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Veteran journalist M.J Akbar is the founder of The Sunday Guardian.

Goodbye, Sir!

Shammi Kapoor (Right) and Mumtaz moving to one of Bollywood's most memorable dance numbers

very childhood hero takes away a little bit of one's life along with him when he dies. Shammi Kapoor filled those wondrously difficult years when laughter and optimism were the only pathfinders from an unknown jute mill settlement in Bengal to an unwelcome Calcutta teeming with every variety of revolution. Even hope seems too ambitious in the second half of your teens. Shammi Kapoor was our torch, for he combined three essentials of teenage: he was mad; he got his girl on his own terms; and there was always a happy ending. He joined the dots between changing the world and dreaming of love.

Love, with all its hide-and-seek propensities, lurked in the shadows of real life: in street poetry at gas-lit mushairas; in the banter of conversation; and, not least, in the assembly-line production of babies that is a visible fact of joint families. Sex was more secretive, either as predecessor or successor of love.

Shammi lifted love from familiarity with an insouciant tug that hinted sharply at the excitement of sex. There was a safety clause in the contract, of course: frolic was only a symptom of utterly eternal external internal rebirth-after-rebirth true love. But even when his heart broke, his saucy eyebrow never fell even if the skies echoed with lament. Which saxophone has been more poignant in the service of its master than Shammi's in Hai duniya usiki zamana usika, muhabbat mein jo ho gaya ho kisika. His fingers hammered at the piano as if it was personally responsible for Mumtaz's woes in Brahmachari. He did over a hundred films, but I don't think the Punjabi love epic Heer-Ranjha was part of that ouvre. If Shammi had been Ranjha, he would have pounded a grand piano on the banks of the river Ravi and it would have been perfectly in character.

Forty years later it is easy to be dismissive about that yell which rose from the belly, filled the throat and then knocked your head off: Yaaaahoooo! For me, sitting in a bug-infested cinema hall called Swapna, that cry from Junglee was a roar of liberation from the silly boredom of convention. Suddenly, lovers did not weep, as Dilip Kumar did by the bucketful; or go perpendicular with patriotism, as Raj Kapoor considered necessary; or adopt a stomach-ache face, which was Rajendra Kumar's speciality. Shammi Kapoor told us, when I was all of ten and had just been sentenced to boarding school, to go find our own voice, even if that turned into the occasional scream. Be brilliant, if you could; be a fool, if you had to; but be authentic in either case. There was fun to be had in both avatars.

hammi's singing voice was Muhammad Rafi. Between them seemed to traverse a range as wide as the Himalayas but, more accurately, moved from the sunshine of daybreak to the velvet of night through the smoke of evening. Sar par topi lal is only one of innumerable unforgettable numbers sparkling with sunshine. Dusk begins to gather when Shammi serenades Sadhana in Is rang badalti duniya mein insaan ki neeyat theek nahin, Nikla na karo sajh dhaj kar imaan ki neeyat theek nahin... The night is in its element when Rocky seizes the drums in Teesri Manzil, a brilliant foil to twirling Helen. What fun the gang of Shammi, Rafi, Shankar Jaikishan or O.P. Nayyar and poet Hasrat Jaipuri must have had as they matched the mischief of words to the curvature of music and then spiced it with the elan of Shammi Kapoor. Shammi admired the greats who made Bollywood music into a sublime art. When Talat Mahmood tried to become an acting star, Shammi gave him some sensible advice, "Talat Sahab, you sing so well...why are you wasting your time acting?"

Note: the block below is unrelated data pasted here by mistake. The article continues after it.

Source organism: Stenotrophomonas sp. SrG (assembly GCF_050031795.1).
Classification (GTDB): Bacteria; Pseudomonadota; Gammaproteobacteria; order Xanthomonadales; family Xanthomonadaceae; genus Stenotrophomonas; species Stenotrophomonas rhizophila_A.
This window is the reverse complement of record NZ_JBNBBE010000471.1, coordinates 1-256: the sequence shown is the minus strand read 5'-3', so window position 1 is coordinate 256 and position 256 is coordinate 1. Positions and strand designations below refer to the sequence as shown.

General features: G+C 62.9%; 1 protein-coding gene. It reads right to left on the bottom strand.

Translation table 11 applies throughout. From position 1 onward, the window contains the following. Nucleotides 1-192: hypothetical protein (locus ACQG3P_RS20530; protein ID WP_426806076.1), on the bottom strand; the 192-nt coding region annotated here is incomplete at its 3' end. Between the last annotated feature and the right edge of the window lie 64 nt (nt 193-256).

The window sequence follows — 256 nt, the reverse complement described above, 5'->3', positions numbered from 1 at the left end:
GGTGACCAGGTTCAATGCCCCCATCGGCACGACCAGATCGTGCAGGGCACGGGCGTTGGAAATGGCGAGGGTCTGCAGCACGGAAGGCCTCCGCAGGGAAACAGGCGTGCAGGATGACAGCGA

Only Rafi and Shammi could transform a boom from the high aristocracy of the British Empire into a gentle Indian croon. "Tally ho!" is the signature war cry of the British ruling class when hunting a fox across the country through the powder-sleet of winter, the talisman of aunts in any P.G. Wodehouse novel. Shammi and Rafi softened it to a treble variation, and infused it with musical magic that sways the mind and body as easily today as it did four decades ago. You listen to Baar baar dekho, hazaar baar dekho and you move. If you can sit through Kisi na kisi se kabhi na kabhi, kahin na kahin dil lagana padega without twitching, you were born without a soul.

We forgave Shammi his flab, his astonishing descent from a helicopter in a bathroom flapping around a potbelly towards a svelte Sharmila skiing in a swimsuit like a nymph; his premature bloat and hamming, everything, because he taught us the one lesson we needed in those many battles with uncertainty: attitude. Goodbye, Sir! Tumne mujhko hansna sikhaya, roney kahogey ro lenge hum...

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